Feed-in tariffs are guaranteed prices the energy generator will receive for supplying the grid, and are designed to balance the capital cost involved in building the renewable generation capacity. The cost varies depending on the size of the project site but Neyzi says a feed-in tariff of E0.1/kWh is attractive for investors. Turkey is currently amending its legislation to increase the tariff from E0.055 to E0.08/kWh.
Algeria is the only country in the region that has so far introduced a feed-in tariff, but countries where wind energy makes a substantial contribution to the grid, such as Germany, Italy, Denmark and Spain, have had these systems in place for years.
“It is practical to have a feed-in tariff system because it makes it a level playing field for every-body,” says Neyzi.
“Wind is only a small percentage of the mix in the Middle East…so regionally there is huge scope for growth”
Ali Neyzi, head of Middle East and Turkey, Vestas
Support for governments that implement these tariffs is available from the EU and international organisations. The World Bank Global Environment Fund (GEF) is already supporting many of the region’s wind energy projects.
“If the government sets an attractive tariff and subsidises it through those sources, it is not too big a burden on the government, and on the other hand it creates a level and fair way of doing business,” says Neyzi.
In July, Vestas established a Middle East base in Turkey and an office in Beirut, such is its confidence that the market will grow. Like other major wind-energy companies, it is already bidding for projects in the region and is encouraging governments to further their commitment to wind energy.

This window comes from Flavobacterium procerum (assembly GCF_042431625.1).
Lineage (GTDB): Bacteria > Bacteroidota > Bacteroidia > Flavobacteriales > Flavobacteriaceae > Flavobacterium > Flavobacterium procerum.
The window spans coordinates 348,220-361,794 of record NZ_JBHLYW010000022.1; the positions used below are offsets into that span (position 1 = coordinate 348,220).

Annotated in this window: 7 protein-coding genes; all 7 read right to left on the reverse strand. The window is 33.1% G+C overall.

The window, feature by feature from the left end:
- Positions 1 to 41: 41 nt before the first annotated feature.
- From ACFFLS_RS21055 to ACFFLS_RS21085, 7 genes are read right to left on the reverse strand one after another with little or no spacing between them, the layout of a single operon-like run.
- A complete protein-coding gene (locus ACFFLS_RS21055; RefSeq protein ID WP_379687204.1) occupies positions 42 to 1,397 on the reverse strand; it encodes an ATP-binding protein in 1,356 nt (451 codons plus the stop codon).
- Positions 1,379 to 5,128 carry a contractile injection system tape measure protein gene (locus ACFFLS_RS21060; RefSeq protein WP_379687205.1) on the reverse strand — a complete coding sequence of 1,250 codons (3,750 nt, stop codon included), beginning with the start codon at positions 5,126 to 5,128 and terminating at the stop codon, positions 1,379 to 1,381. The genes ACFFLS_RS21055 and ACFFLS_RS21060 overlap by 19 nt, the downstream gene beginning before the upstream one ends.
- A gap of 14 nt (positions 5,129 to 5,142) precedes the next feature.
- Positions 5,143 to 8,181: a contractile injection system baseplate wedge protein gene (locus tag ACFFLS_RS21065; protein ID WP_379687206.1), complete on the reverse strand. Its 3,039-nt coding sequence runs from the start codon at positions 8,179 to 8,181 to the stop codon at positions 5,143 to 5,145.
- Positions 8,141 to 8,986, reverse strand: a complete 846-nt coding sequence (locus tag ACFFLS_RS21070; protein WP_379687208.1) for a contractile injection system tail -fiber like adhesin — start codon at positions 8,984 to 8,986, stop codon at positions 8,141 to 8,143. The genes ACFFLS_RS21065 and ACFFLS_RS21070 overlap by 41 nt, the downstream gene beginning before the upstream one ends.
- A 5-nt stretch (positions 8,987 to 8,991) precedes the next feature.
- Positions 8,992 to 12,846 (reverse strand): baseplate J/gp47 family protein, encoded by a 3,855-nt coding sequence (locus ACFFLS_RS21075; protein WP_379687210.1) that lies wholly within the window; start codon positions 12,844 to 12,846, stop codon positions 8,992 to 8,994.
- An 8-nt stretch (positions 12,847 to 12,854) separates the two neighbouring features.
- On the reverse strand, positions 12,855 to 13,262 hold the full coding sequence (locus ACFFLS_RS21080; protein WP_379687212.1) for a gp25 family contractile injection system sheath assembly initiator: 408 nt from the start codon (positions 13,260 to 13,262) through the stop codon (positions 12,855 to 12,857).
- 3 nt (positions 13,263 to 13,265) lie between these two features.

“There is huge potential and we are expecting 2,000MW [of new capacity] a year just in Turkey,” says Neyzi. “We see potential for wind power in almost all Middle East countries. At the most, wind is only a small percentage of the mix in the Middle East, but there are countries in Europe that have up to 20 per cent of their total requirement coming from wind, so it means we know regionally there is huge scope for growth.”
Egypt, Jordan, Morocco, Algeria, Libya and Iraq all have wind farms under development and international firms from established markets such as Denmark, Germany, Spain and the US are keen to be involved.
“[Spain’s] Gamesa is building projects in Morocco, Egypt and Tunis and is planning to extend its activity to other Middle East and North African countries,” says a spokesman for Gamesa.
The firm has just started work on the 37MW second phase of the Tangier wind farm in Morocco. Completion of the first 107MW phase is scheduled for the end of the year.
In addition to the wind power projects under way in the region, Oman and Bahrain have announced pilot schemes. “We are following all of them,” says Neyzi.
Meeting political figures is key to Vestas’s regional strategy. It is keen to win projects but it is also seeking to co-operate with governments to create optimum market conditions to promote the growth of the sector.
“Our job is to go to governments in the region, try to get their support and to start the legislative process, and to try and help them build up wind data and establish the potential of the country,” says Neyzi. “Of course, we are also supplying the product, we are doing installation and turnkey projects, and we would like to do long-term service agreements, usually with a 20-year lifespan.”
Wind data is an issue for developers considering schemes. Most like to have at least a year’s worth of data collected to establish the likely capacity and efficiency of the farms. This seldom exists in the region.
Meteorological data is usually recorded on towers no greater than 10 metres tall, but wind turbines can be 100 metres tall.
“Good wind data is lacking in the region,” says Neyzi. “Most countries do not have measurements or, if they do, they are from the old meteorological stations at 10 metres.
“In this sector, we like to have 60-metre masts for measurements collected for one year to give business case certainty.
“However, countries are starting to measure. Wind is clean, free, competitive, predictable and fast to ramp up. In a year we will probably have 50 projects measured. The market is about to boom.”